In particular I am very interested in scoring systems, in what ways do these competitions minimise personal bias with the pole industry being so tight knit?

Some competitions take out the highest and lowest scores, some won’t allow a judge to judge an entire category if they have a student or colleague competing, which is becoming much harder as some judges will have people in each category.

I know that I have discussed with some of the judges I have worked with how it’s hard to be as unbiased on our own students/colleague as we already know what they are capable of so we can be harsher than we would on a competitor that we didn’t know. As a judge its our job to ensure we have detached ourselves and see each competitor as just that, someone competing.

You're organising a new competition this year, what kind of work goes in to organising an event of this kind?

OMG so much! Luckily, Hollie and I are both from the event organising business in our day jobs so we plan to the last detail. The 2014 event is our 4th competition so we hope we have ironed out most of the bugs, from attending and judging at so many competitions we have a lot of information of what works, what doesn’t, and what is fair. So with this new competition the main issues are the rigging and safety aspects of an aerial comp that requires 7m drops!!! We take feedback after each of our competitions and do our best to improve year on year. For us the main people who matter are the competitors; the sponsors, judges and audience can all wait; it’s the safety and the enjoyment of the competitor that we work around as these are the guys under the most amount of pressure and who have made the most incredible effort to be there.

Have you ever competed or wish to compete someday?

I competed in the professional category of the 2009 Pole Divas Manchester heat and I shat my pants (thankfully not literally)! It was absolutely terrifying and something I would NEVER EVER want to do again! I do not do well with nerves and was a wreck. I competed against some serious contenders and have no idea where I came but I slid out of my elbow Ayesha and the music was played at a faster tempo to what I expected so nothing fitted where it should have done, the nerves literally took my breath away and as someone who never sweats I was wringing when I came off stage. I don’t remember a THING about being on stage, and I couldn’t stop shaking for about 3 hours after….. Boy! I have limitless respect for those who choose to do that to themselves! In my eyes, anyone who competes has already won it’s just a case of placing….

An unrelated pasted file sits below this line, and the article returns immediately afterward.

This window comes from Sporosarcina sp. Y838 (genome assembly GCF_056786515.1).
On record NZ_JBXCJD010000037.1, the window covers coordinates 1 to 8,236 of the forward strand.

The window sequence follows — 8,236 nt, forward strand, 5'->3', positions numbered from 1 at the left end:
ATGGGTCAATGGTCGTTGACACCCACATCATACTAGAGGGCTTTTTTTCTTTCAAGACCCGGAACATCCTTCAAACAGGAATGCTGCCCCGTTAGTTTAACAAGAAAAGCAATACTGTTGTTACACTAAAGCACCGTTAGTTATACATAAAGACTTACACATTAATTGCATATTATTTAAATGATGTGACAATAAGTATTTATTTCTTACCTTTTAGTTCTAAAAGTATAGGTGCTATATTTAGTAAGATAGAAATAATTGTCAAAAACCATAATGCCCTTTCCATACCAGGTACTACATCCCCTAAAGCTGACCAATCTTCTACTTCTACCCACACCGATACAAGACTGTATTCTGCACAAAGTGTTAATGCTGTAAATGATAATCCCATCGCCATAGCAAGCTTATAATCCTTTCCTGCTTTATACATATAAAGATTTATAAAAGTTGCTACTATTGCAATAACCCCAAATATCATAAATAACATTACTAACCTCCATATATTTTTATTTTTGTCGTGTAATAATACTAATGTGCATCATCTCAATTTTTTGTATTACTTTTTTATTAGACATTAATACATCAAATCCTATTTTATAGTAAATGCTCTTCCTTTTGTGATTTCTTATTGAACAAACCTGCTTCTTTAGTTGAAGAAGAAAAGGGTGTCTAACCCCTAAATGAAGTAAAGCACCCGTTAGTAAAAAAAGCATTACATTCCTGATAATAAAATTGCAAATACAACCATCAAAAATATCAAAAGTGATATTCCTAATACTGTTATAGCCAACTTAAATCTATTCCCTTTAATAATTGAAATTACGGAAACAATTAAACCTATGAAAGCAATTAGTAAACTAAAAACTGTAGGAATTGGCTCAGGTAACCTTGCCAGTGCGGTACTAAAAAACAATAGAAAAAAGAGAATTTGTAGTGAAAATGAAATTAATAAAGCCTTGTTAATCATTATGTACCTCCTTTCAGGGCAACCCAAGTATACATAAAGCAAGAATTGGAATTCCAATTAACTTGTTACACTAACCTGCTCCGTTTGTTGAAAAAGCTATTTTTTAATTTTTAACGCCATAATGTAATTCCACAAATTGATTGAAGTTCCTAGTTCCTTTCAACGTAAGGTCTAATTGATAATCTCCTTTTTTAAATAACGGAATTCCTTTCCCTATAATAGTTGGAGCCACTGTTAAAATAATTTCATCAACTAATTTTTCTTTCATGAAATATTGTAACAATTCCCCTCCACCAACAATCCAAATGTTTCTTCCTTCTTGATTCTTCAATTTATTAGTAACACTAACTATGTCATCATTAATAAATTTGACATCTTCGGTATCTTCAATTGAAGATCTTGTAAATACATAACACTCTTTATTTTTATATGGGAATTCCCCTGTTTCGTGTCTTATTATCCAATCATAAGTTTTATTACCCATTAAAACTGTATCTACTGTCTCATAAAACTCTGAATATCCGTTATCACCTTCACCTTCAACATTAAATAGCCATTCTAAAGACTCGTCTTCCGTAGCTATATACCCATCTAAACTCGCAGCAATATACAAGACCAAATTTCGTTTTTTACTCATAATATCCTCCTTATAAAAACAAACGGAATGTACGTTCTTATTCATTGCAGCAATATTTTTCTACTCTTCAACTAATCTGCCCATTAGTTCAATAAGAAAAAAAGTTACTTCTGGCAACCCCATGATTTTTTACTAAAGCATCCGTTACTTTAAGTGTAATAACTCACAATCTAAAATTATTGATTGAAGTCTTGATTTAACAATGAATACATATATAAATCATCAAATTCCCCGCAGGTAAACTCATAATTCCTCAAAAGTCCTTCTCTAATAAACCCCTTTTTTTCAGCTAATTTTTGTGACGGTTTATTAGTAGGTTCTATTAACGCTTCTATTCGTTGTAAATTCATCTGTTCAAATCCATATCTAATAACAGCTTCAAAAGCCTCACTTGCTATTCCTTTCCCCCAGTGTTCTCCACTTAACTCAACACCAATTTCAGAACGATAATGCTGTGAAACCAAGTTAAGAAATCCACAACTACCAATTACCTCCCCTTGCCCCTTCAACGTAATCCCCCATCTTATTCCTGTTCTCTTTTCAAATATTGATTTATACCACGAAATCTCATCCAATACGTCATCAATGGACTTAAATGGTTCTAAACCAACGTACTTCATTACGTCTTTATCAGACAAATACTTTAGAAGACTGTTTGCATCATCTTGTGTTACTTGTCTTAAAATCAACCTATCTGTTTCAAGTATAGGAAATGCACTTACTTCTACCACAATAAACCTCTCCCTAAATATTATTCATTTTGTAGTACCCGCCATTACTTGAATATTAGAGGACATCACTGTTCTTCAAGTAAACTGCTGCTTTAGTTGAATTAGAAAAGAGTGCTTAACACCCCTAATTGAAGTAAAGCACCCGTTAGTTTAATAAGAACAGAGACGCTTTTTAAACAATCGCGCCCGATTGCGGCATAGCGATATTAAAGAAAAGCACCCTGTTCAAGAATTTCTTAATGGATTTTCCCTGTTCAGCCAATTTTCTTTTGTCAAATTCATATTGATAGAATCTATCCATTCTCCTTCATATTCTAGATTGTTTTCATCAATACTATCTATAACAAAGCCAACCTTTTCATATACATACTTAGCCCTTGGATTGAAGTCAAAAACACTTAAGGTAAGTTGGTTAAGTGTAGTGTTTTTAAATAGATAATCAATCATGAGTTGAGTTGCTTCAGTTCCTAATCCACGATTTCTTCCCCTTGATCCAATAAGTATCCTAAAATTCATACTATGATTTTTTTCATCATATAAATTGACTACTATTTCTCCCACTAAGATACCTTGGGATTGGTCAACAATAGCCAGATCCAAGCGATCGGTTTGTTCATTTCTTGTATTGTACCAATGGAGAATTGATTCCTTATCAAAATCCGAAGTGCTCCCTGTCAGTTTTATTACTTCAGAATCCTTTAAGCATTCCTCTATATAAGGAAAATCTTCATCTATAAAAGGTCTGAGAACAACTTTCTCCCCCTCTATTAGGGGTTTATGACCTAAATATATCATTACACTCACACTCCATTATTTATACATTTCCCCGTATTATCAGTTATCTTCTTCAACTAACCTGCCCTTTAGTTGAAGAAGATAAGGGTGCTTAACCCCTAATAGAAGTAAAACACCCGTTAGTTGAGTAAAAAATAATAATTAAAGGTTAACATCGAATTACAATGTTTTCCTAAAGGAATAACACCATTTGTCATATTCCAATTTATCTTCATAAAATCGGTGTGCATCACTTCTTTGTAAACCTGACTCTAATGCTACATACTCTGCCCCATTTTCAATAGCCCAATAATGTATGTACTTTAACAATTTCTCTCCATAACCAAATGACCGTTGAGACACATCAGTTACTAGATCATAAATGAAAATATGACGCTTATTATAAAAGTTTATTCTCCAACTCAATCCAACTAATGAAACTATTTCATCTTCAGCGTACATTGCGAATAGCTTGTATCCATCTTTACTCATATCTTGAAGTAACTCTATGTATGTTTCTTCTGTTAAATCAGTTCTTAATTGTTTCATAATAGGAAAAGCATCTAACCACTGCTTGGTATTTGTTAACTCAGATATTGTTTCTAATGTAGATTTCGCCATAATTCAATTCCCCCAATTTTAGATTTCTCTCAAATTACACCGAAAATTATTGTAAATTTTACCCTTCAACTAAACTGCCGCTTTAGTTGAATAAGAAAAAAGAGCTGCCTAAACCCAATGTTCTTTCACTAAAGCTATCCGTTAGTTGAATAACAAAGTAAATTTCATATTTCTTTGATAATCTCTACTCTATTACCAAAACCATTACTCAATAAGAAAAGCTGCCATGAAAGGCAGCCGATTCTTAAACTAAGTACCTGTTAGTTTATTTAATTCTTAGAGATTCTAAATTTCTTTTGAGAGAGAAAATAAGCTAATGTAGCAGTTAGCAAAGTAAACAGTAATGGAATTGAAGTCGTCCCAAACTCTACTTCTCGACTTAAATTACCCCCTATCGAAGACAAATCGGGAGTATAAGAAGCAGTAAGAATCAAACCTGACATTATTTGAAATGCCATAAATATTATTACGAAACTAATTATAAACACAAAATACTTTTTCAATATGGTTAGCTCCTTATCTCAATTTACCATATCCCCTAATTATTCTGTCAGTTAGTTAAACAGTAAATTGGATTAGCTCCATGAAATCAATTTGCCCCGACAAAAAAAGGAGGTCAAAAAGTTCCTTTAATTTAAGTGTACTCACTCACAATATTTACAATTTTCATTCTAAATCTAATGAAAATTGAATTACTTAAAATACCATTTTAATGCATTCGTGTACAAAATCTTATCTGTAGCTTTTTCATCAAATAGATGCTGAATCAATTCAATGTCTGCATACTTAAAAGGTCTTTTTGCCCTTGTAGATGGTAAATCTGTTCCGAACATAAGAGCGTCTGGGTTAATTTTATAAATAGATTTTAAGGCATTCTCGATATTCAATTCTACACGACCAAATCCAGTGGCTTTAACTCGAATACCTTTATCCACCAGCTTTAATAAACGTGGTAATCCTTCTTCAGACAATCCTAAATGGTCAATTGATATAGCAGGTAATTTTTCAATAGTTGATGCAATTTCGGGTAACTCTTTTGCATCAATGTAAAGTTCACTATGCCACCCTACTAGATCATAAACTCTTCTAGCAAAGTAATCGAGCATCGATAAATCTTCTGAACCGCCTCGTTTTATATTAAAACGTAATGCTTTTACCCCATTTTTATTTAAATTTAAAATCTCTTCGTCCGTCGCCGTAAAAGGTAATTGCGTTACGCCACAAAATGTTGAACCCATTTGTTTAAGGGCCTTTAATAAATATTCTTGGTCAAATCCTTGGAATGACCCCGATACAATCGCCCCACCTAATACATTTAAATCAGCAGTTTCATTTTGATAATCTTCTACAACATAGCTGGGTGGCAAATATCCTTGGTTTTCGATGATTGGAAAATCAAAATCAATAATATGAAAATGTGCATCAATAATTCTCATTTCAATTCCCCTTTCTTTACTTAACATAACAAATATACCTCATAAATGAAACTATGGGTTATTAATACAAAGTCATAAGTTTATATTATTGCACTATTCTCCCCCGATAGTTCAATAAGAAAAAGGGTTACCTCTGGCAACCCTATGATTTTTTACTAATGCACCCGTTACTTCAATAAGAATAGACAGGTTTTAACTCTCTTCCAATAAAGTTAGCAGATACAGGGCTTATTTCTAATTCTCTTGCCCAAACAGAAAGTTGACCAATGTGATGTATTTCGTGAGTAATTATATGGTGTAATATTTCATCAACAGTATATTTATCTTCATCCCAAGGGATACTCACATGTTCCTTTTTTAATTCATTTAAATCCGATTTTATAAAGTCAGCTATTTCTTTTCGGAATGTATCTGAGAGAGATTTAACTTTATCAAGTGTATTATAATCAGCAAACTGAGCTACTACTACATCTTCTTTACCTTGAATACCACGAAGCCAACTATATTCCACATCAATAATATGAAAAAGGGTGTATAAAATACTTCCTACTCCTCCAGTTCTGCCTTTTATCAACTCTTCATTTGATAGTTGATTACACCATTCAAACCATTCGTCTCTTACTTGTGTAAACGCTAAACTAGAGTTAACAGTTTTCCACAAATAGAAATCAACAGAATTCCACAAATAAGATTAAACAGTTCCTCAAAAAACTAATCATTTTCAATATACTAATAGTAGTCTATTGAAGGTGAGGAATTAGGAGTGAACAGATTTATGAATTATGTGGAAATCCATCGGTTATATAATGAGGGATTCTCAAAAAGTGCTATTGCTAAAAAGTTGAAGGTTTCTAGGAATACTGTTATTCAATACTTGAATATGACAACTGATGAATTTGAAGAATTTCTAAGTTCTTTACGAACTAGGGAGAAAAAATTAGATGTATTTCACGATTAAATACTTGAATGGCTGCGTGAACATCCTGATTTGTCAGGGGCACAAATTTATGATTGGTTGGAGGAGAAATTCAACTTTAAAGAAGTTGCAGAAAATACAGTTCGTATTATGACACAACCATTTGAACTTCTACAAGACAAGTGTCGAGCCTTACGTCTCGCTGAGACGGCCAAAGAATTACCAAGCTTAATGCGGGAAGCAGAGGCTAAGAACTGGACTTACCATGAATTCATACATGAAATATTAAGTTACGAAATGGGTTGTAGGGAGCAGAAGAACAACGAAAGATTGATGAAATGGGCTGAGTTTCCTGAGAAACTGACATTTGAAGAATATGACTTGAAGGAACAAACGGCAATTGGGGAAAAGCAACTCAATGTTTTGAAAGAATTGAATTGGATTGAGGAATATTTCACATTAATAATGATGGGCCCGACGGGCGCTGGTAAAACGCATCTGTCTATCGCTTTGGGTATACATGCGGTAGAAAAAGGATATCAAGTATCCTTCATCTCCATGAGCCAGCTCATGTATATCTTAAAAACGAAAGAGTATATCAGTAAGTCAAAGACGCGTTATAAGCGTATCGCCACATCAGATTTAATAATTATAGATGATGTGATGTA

Is pole dance instruction your full time job? If not, what else do you do and why?

Nope, Polenastics is totally part time but pretty much full time part time. I work full time as a marketing manager in an office. I used to travel a lot with my work but now I am mainly UK based it’s a lot easier to do Polenastics when I finish work. I have just remarried and I have an 18 year old daughter and 2 new teenage sons that came with the hubs. I literally fell into running Polenastics, accidentally opened a studio and somehow manage to leave 1 job of 7.5 hrs a day to teach for another 2-5 hours most evenings and weekends then spend my spare time answering emails and arranging events, workshops and judging. I also do all the promotion and design for Polenastics, run all the social media and branding and try and fit time in to train myself… Polenastics is my ‘other’ kid hehehe. Luckily along the way, I have been fortunate enough to meet some incredible ladies who also wanted to teach with me. The Polenastics team is strong and incredibly supportive of each other. I couldn’t do any of this without them so if it’s ok, I would like to say massive thanks to Emily, Hollie, Michelle, Sarah, Layla, Carla, Laurie, Lauren, Alex , Emma, Lucy, Sam, Teri and Kirsty and hugs also to Christine and the delectable Jess.

What is your signature move?

Definitely Daredevil… But I can also hold a mean twisty grip in various poses (except iron x, waa bad back issues) for AGES!

Share your favourite ever pole routine.

It has to be this one:

A big thank you to Pippa for answering my questions! You can find more info on the Polenastics Championships, here.

If you'd like to take part in this series please comment below or email me at spinninglovestoryblog@gmail.com

- Bex